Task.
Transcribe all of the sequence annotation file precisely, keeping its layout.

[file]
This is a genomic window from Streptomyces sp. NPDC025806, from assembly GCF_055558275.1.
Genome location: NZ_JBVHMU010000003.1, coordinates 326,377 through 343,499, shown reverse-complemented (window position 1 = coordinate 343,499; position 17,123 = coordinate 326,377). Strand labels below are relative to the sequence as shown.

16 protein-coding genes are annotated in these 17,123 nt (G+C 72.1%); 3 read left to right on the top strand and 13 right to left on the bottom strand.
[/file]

This is a genomic window from Streptomyces sp. NPDC025806, from assembly GCF_055558275.1.
Genome location: NZ_JBVHMU010000003.1, coordinates 326,377 through 343,499, shown reverse-complemented (window position 1 = coordinate 343,499; position 17,123 = coordinate 326,377). Strand labels below are relative to the sequence as shown.

16 protein-coding genes are annotated in these 17,123 nt (G+C 72.1%); 3 read left to right on the top strand and 13 right to left on the bottom strand.